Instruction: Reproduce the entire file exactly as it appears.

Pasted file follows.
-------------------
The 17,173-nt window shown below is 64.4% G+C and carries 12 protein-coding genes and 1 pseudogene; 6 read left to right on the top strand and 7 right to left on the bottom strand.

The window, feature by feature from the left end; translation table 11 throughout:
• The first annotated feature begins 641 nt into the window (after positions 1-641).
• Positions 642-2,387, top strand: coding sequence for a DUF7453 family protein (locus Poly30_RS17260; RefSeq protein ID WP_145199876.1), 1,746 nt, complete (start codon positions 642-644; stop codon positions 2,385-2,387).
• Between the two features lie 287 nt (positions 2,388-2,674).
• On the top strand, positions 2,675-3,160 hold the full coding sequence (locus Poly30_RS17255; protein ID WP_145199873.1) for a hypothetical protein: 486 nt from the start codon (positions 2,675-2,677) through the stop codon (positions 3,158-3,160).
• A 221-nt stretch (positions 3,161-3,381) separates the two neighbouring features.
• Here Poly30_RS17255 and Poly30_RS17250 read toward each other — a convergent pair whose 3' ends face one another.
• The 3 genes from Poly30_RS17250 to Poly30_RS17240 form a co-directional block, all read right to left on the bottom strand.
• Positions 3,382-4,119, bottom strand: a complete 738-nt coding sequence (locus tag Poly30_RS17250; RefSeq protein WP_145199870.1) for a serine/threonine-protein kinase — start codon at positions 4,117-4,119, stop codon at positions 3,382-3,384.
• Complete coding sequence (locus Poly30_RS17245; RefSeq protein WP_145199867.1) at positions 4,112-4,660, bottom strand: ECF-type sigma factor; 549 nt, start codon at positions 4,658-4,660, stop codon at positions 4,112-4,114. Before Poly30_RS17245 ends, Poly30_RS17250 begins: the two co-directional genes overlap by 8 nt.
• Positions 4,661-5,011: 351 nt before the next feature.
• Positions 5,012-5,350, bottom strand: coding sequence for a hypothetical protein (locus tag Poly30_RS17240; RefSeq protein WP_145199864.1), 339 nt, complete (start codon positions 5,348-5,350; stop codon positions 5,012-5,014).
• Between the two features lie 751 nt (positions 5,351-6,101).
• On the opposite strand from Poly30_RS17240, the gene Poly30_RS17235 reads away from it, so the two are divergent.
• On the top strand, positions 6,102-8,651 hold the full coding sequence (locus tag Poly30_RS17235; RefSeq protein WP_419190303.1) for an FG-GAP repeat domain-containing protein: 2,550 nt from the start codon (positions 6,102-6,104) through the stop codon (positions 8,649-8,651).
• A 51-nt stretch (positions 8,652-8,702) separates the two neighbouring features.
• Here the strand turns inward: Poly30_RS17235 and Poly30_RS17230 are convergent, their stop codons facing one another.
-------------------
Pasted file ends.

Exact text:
The 17,173-nt window shown below is 64.4% G+C and carries 12 protein-coding genes and 1 pseudogene; 6 read left to right on the top strand and 7 right to left on the bottom strand.

The window, feature by feature from the left end; translation table 11 throughout:
• The first annotated feature begins 641 nt into the window (after positions 1-641).
• Positions 642-2,387, top strand: coding sequence for a DUF7453 family protein (locus Poly30_RS17260; RefSeq protein ID WP_145199876.1), 1,746 nt, complete (start codon positions 642-644; stop codon positions 2,385-2,387).
• Between the two features lie 287 nt (positions 2,388-2,674).
• On the top strand, positions 2,675-3,160 hold the full coding sequence (locus Poly30_RS17255; protein ID WP_145199873.1) for a hypothetical protein: 486 nt from the start codon (positions 2,675-2,677) through the stop codon (positions 3,158-3,160).
• A 221-nt stretch (positions 3,161-3,381) separates the two neighbouring features.
• Here Poly30_RS17255 and Poly30_RS17250 read toward each other — a convergent pair whose 3' ends face one another.
• The 3 genes from Poly30_RS17250 to Poly30_RS17240 form a co-directional block, all read right to left on the bottom strand.
• Positions 3,382-4,119, bottom strand: a complete 738-nt coding sequence (locus tag Poly30_RS17250; RefSeq protein WP_145199870.1) for a serine/threonine-protein kinase — start codon at positions 4,117-4,119, stop codon at positions 3,382-3,384.
• Complete coding sequence (locus Poly30_RS17245; RefSeq protein WP_145199867.1) at positions 4,112-4,660, bottom strand: ECF-type sigma factor; 549 nt, start codon at positions 4,658-4,660, stop codon at positions 4,112-4,114. Before Poly30_RS17245 ends, Poly30_RS17250 begins: the two co-directional genes overlap by 8 nt.
• Positions 4,661-5,011: 351 nt before the next feature.
• Positions 5,012-5,350, bottom strand: coding sequence for a hypothetical protein (locus tag Poly30_RS17240; RefSeq protein WP_145199864.1), 339 nt, complete (start codon positions 5,348-5,350; stop codon positions 5,012-5,014).
• Between the two features lie 751 nt (positions 5,351-6,101).
• On the opposite strand from Poly30_RS17240, the gene Poly30_RS17235 reads away from it, so the two are divergent.
• On the top strand, positions 6,102-8,651 hold the full coding sequence (locus tag Poly30_RS17235; RefSeq protein WP_419190303.1) for an FG-GAP repeat domain-containing protein: 2,550 nt from the start codon (positions 6,102-6,104) through the stop codon (positions 8,649-8,651).
• A 51-nt stretch (positions 8,652-8,702) separates the two neighbouring features.
• Here the strand turns inward: Poly30_RS17235 and Poly30_RS17230 are convergent, their stop codons facing one another.